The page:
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item Jones, Deana

Submitted to: Midwest Poultry Federation Proceedings
Publication Type: Proceedings
Publication Acceptance Date: 2/4/2007
Publication Date: 3/13/2007
Citation: Jones, D.R. 2007. What’s in your processing environment?. 2007 Midwest Poultry Federation Proceedings. p. 139-144.

Interpretive Summary:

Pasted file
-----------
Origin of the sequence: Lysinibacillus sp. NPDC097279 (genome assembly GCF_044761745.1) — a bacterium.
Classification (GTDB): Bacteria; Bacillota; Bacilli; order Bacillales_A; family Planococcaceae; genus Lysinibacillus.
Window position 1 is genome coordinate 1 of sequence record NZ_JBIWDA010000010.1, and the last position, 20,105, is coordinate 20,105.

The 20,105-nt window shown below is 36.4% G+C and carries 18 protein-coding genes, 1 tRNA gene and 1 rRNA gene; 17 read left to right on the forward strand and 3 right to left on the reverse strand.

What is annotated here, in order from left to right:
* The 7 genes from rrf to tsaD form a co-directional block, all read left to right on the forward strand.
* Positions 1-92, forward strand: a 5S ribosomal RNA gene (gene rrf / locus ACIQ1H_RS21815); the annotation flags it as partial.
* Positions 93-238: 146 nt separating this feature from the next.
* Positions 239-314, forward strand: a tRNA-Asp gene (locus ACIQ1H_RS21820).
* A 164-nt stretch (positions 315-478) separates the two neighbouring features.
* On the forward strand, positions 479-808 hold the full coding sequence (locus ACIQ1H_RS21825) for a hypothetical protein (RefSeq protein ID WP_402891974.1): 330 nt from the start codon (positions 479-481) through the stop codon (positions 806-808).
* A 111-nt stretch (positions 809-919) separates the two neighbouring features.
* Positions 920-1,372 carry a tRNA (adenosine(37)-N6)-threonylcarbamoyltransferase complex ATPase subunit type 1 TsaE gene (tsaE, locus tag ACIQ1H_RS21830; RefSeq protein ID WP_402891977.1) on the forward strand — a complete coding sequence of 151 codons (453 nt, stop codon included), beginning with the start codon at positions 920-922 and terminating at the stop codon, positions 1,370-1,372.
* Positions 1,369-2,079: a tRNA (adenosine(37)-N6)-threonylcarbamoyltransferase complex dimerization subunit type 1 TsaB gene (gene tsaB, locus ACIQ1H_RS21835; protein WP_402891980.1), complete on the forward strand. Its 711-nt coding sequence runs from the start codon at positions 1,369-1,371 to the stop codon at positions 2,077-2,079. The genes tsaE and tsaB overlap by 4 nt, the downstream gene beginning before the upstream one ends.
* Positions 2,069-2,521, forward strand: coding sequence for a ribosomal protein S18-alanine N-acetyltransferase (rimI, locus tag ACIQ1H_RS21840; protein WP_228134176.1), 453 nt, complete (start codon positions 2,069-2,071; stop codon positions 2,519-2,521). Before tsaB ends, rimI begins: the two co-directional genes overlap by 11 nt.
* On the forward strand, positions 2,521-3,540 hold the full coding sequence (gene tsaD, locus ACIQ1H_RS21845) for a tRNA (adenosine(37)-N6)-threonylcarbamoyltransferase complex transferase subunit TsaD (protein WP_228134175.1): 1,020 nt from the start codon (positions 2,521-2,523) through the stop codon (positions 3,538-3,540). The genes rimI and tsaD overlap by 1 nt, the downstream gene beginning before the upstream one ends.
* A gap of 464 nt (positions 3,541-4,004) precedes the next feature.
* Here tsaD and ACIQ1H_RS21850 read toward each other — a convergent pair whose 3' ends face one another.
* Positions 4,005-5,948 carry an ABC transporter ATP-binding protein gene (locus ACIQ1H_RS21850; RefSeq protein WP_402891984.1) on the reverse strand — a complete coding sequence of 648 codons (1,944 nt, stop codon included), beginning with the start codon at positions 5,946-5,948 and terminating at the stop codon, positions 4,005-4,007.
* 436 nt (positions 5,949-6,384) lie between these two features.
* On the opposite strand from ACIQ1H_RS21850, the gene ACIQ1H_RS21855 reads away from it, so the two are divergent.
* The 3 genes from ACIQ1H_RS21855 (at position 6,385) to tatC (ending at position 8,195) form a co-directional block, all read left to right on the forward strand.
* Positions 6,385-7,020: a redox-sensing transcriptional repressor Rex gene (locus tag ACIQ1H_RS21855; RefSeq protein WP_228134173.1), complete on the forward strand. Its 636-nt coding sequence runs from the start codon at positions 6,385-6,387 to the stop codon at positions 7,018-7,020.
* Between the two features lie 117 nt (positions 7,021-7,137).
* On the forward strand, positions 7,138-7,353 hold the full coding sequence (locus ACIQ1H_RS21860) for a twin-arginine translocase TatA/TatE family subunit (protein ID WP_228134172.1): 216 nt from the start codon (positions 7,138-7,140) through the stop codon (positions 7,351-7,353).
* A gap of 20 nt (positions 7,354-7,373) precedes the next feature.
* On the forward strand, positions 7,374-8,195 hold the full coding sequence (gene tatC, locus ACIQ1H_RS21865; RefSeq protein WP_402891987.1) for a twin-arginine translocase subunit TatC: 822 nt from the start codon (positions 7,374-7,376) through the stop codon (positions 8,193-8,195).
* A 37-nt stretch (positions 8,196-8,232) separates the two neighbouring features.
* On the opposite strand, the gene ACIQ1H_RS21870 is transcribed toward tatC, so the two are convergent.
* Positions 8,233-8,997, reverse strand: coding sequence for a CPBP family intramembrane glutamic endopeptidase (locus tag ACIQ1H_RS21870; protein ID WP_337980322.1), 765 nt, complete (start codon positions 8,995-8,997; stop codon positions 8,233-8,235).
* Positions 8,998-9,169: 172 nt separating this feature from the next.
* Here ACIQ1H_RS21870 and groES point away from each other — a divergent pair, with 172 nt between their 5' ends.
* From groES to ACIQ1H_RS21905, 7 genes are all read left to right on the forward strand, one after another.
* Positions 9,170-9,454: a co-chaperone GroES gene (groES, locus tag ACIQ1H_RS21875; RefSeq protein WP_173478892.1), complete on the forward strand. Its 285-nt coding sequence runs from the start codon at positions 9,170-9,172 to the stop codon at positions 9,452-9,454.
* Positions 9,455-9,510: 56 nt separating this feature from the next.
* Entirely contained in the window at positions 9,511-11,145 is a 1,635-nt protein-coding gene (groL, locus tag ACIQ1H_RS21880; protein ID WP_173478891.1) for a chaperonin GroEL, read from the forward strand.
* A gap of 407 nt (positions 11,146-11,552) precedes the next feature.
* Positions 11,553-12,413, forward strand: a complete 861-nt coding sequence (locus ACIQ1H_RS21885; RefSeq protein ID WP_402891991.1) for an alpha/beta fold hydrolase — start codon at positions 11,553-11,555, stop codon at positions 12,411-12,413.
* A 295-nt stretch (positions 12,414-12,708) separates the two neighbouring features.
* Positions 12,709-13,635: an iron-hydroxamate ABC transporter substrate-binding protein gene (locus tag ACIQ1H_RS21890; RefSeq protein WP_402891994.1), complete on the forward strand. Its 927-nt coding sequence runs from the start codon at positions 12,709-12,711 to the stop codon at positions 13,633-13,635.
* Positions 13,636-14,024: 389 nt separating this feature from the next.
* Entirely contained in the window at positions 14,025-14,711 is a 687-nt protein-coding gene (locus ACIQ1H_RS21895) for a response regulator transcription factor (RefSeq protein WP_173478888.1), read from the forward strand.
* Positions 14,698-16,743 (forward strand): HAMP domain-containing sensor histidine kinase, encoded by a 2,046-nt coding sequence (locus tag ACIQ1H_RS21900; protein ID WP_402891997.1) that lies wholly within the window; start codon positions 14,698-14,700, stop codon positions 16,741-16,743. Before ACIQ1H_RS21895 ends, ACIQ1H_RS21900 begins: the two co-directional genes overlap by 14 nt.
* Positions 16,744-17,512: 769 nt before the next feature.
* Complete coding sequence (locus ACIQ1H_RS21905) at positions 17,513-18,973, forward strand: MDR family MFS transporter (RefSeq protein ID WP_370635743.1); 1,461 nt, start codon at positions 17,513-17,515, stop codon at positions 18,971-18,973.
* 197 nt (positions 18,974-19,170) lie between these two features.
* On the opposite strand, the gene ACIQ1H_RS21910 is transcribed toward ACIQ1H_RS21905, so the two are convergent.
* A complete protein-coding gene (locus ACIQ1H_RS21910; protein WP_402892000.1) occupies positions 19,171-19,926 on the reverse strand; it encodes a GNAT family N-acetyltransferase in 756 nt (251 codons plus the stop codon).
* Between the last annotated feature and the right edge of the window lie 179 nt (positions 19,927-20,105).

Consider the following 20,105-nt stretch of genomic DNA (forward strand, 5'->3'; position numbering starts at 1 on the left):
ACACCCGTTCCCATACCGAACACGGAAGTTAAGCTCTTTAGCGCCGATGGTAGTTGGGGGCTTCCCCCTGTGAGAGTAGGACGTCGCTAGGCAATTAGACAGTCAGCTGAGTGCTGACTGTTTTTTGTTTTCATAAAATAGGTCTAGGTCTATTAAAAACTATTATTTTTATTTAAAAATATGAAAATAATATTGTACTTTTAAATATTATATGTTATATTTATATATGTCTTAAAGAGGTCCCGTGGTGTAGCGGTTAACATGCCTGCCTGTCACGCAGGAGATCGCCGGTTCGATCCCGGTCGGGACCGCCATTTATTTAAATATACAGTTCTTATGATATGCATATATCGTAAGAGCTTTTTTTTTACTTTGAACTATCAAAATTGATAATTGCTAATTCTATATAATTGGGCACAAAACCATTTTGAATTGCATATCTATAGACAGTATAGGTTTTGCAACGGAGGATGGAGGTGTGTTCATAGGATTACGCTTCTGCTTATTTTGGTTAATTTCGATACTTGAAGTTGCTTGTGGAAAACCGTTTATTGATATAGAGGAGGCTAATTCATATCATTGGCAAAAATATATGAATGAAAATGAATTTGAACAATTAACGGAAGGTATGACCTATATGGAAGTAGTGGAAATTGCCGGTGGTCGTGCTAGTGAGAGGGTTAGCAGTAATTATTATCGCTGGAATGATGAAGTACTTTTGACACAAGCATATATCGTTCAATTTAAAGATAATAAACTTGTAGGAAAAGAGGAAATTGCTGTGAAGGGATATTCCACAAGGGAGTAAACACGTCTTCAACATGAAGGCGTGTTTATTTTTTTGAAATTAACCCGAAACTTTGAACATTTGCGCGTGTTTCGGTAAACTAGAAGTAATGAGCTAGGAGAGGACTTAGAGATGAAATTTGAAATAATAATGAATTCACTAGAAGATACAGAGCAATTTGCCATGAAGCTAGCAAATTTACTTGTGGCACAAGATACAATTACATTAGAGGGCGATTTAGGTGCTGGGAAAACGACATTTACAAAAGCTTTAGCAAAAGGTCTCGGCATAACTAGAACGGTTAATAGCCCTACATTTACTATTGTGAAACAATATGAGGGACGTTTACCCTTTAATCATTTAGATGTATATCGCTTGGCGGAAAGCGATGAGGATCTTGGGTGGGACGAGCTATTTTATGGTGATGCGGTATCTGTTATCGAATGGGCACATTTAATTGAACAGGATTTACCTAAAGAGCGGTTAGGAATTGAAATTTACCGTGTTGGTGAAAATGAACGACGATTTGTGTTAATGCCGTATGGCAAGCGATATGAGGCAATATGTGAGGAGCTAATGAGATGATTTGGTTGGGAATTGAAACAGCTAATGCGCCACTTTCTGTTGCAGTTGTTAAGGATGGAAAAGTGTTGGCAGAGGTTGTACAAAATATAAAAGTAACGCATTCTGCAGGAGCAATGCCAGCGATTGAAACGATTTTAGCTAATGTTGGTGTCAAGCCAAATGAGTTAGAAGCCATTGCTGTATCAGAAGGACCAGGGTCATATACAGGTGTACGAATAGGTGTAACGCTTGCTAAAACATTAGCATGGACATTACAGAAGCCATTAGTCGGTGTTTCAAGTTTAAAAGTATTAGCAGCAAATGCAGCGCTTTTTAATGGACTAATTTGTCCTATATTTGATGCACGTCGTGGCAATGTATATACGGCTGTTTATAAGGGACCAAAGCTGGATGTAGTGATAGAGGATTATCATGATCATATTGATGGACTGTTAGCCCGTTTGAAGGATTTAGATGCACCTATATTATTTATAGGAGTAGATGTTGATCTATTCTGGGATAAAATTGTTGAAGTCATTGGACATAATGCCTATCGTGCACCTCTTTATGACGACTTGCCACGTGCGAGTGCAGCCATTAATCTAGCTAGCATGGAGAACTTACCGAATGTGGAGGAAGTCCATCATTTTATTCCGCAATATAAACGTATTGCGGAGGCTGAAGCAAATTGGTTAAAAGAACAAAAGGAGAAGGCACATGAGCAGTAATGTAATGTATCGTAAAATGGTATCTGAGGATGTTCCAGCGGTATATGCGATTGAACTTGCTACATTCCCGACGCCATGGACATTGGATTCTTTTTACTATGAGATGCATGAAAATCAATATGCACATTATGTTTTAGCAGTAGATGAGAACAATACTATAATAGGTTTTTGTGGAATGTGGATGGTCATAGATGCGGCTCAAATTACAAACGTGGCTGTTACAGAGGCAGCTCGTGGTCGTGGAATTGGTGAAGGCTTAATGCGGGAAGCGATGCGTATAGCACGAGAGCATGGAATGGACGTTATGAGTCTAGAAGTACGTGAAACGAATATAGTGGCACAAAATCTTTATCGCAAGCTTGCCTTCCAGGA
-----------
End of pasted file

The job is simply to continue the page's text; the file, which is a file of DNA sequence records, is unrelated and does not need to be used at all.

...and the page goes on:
Technical Abstract: According to estimated production values, 3.9 billion shell eggs were packaged for US retail in 2005 (American Egg Board, 2007). This was 60.4% of the total US egg production. These eggs are processed in one of three types of facilities: in-line, off-line or mixed operations. In-line processing facilities are becoming more common in the industry because they allow for the ease of having the laying hens on site. This removes the burden of transporting eggs to the processing facility and maintaining a nest run egg cooler. Furthermore, eggs are generally processed within 24 h of lay preventing the need for on-farm refrigeration. There is extensive belting required for in-line complexes to deliver the eggs to the processing line. Feed, dirt/dust, feathers and broken eggs also travel on the belts and frequently enter the processing facility, falling below the egg line when there is a change in belts. Eggs from all flocks in the facility are generally combined on the collection belts and enter the processing facility together. Off-line operations require eggs to be transported to the processing facility from remote farms. Eggs are generally transported on nest run egg carts or, occasionally, on pallets. These facilities must also maintain nest run egg coolers to store the eggs before processing. The nest run eggs must also move through the processing facility to the loader (located on the processing line). Off-line processing allows for batch processing of eggs from a single flock. This segregation can allow for targeted processing of eggs in order to meet customer quality needs. Mixed operations are in-line facilities which also have the capability of processing nest run eggs. This is generally utilized to meet customer orders in excess of facility laying capabilities and also for the processing of specialty eggs. There can be drastic differences in structure and condition of egg processing facilities. Newer processing facilities often include environmental control, sealed surfaces and planned product flow. Older facilities can still be very effective in producing wholesome eggs of high microbiological quality, but are frequently more simplistic in their appearance. In summer, many of these facilities utilize cross-breeze and forced air to cool the processing environment. Many have low levels of building insulation. Furthermore, building surfaces are often worn with age and present challenges for facility cleaning and sanitation. In a survey of shell egg processors conducted in 2003, half of the responses reported utilizing processing lines which were 5 – 15 years old (Jones and Northcutt, 2005). As shell egg processing lines become worn they are often replaced with newer models. At this time, the line could be expanded to meet customer demand. Often, the new processing line is larger or in a slightly different configuration which can be cumbersome to retro-fit into an existing facility and can result in alteration of dry good storage and product flow in the facility. Even the most effective production process can become contaminated from environmental sources. Understanding the microbiological status of a processing facility can aid in the development of more effective cleaning and sanitation programs. Furthermore, addressing the issues/factors contributing to equipment and facility microbial contamination allows for a more targeted approach in cleaning plan development. In our laboratories, we have conducted several studies focused on shell egg plant sanitation assessment. During this presentation, an overview of these results will be presented to assist participants in assessing their own cleaning and sanitation programs.